Currency Wars Currency Wars: Rhetoric and Reality
Graham Bird & Thomas D. Willett, World Economics, December 2011
The concept of ‘currency wars’ has come into popular use in recent years. This article examines various meanings of the phrase and its historical antecedents. It goes on to discuss why currency wars have become the focus of attention and the economic policy weapons that ... More


Foreign Assistance and Economic Growth Foreign Assistance and Economic Growth: Evidence from Pakistan 1972-2010
Muhammad Abdul Wahab & Vaqar Ahmed, World Economics, December 2011
This paper examines the relationship between foreign assistance and economic growth for the period 1972 to 2010. Past literature indicates that, due to low domestic resource mobilisation, Pakistan had to resort to various forms of foreign assistance on a regular basis. ... More


Does Government Spending Crowd Out Private Consumption and Investment? Does Government Spending Crowd Out Private Consumption and Investment?: Theory and some empirical evidence
Davide Furceri & Ricardo M. Sousa, World Economics, December 2011
This paper reviews the theoretical and empirical literature on the existence of crowding-out versus crowding-in effects. It also provides some new empirical evidence on the effect of changes in government spending on private consumption and investment by using a panel o ... More


The Diseconomies of Terrorism The Diseconomies of Terrorism
Peter J. Phillips, World Economics, December 2011
The Global Terrorism Database (GTD) contains many active and inactive terrorist groups. The defining characteristic of the terrorist groups contained in the GTD is smallness. Unlike the modern business enterprise, for example, there appears to be no trend towards ‘bigne ... More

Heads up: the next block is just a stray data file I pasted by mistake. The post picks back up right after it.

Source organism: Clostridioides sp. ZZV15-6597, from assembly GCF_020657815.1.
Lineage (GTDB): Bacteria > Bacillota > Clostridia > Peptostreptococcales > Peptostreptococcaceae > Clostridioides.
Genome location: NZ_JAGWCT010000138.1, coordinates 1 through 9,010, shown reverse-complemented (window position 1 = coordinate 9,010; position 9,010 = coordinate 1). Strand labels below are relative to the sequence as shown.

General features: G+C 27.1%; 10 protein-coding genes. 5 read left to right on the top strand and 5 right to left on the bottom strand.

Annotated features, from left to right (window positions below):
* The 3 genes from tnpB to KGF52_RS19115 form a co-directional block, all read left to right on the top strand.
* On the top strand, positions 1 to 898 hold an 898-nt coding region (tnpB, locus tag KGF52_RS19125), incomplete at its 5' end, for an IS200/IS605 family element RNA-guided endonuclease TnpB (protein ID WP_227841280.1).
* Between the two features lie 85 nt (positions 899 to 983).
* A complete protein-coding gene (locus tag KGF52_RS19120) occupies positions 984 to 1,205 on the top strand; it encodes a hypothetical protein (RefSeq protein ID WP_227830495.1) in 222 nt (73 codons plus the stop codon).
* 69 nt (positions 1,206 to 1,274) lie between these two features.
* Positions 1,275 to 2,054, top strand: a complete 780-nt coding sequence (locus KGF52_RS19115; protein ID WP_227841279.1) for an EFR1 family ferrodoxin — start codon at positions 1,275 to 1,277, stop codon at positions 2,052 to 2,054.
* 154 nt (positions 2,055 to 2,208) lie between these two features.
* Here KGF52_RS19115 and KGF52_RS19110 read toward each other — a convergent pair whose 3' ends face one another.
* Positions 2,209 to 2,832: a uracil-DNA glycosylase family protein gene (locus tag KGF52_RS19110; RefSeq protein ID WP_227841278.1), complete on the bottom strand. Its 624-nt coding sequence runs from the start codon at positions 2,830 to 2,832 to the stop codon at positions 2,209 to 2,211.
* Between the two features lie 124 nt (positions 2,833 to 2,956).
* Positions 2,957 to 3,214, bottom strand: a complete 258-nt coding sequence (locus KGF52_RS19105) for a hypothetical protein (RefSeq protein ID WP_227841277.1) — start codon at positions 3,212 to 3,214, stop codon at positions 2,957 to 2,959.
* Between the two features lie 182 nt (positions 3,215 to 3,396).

Keith Boyfield on Stephen Ellis: Season of Rains: Africa in the World. Diane Flaherty and Bill Gibson on Sylvia Nasar: Grand Pursuit: Keith Boyfield on Stephen Ellis: Season of Rains: Africa in the World. Diane Flaherty and Bill Gibson on Sylvia Nasar: Grand Pursuit:: The Story of Economic Genius.

World Economics, December 2011




Currency Valuation and Purchasing Power Parity Currency Valuation and Purchasing Power Parity
Jamal Ibrahim Haidar, World Economics, September 2011
This paper aims to highlight key limitations of The Economist magazine’s Big Mac Index (BMI). The Economist markets the BMI as a tool to determine valuation of currencies. This paper shows that the BMI is a misleading measure of currency valuation for econ ... More


Should Argentina be Welcomed Back by Investors? Should Argentina be Welcomed Back by Investors?
Arturo C. Porzecanski, World Economics, September 2011
The search for higher yields has prompted bond investors to venture into increasingly risky territory, such as single-B-rated credits – Argentina among them, the country involved in the largest sovereign default in history. In the author’s view, investors should approac ... More


The Argentine Productivity Slowdown The Argentine Productivity Slowdown: The challenges after global financial collapse